This week the Thursday Horror Picture Show is showing Arthur Lubin's Phantom of the Opera (1943) — in a gorgeous restored version — on Thursday, Feb. 27 at 8 p.m. in the Cinema Lounge at The Carolina. World Cinema is running Federico Fellini's Nights of Cabiria (1957) at 8 p.m. on Friday, Feb. 28 at 8 p.m. in the Railroad Library in the Phil Mechanic Building. The Hendersonville Film Society has Russell Rouse's The Thief (1952) on Sunday, March 2 at 2 p.m. in the Smoky Mountain Theater at Lake Pointe Landing in Hendersonville. The Asheville Film Society begins its month long tribute to Philip Seymour Hoffman with Cameron Crowe's Almost Famous (2000) on Tuesday, March 4 at 8 p.m. in Theater Six at The Carolina. More on all titles — with full reviews in the online edition — in this week's Xpress.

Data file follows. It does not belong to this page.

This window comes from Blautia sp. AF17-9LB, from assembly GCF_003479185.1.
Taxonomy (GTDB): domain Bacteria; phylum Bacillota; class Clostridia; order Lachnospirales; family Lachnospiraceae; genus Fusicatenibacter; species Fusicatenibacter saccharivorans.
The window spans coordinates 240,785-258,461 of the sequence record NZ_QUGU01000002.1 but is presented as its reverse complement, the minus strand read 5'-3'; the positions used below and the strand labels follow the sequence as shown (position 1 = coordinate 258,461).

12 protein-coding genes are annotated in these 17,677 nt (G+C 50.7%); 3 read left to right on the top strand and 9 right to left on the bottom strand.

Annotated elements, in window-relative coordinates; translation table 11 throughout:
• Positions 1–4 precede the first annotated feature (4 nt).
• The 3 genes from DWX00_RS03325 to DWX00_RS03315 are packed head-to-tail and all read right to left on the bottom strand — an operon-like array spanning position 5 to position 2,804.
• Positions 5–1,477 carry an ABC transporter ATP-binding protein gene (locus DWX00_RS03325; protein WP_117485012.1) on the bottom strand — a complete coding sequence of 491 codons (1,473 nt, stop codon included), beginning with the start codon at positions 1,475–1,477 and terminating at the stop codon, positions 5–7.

It's a pretty busy week with the DVD releases of Gravity, Nebraska, Muscle Shoals and Blue Is the Warmest Color heading the list. Thor: The Dark World is also out.
Notable TV Screenings
TCM is bringing out the last of their "31 Days of Oscar this week, but the relief isn't really felt till next week. Check back with me then.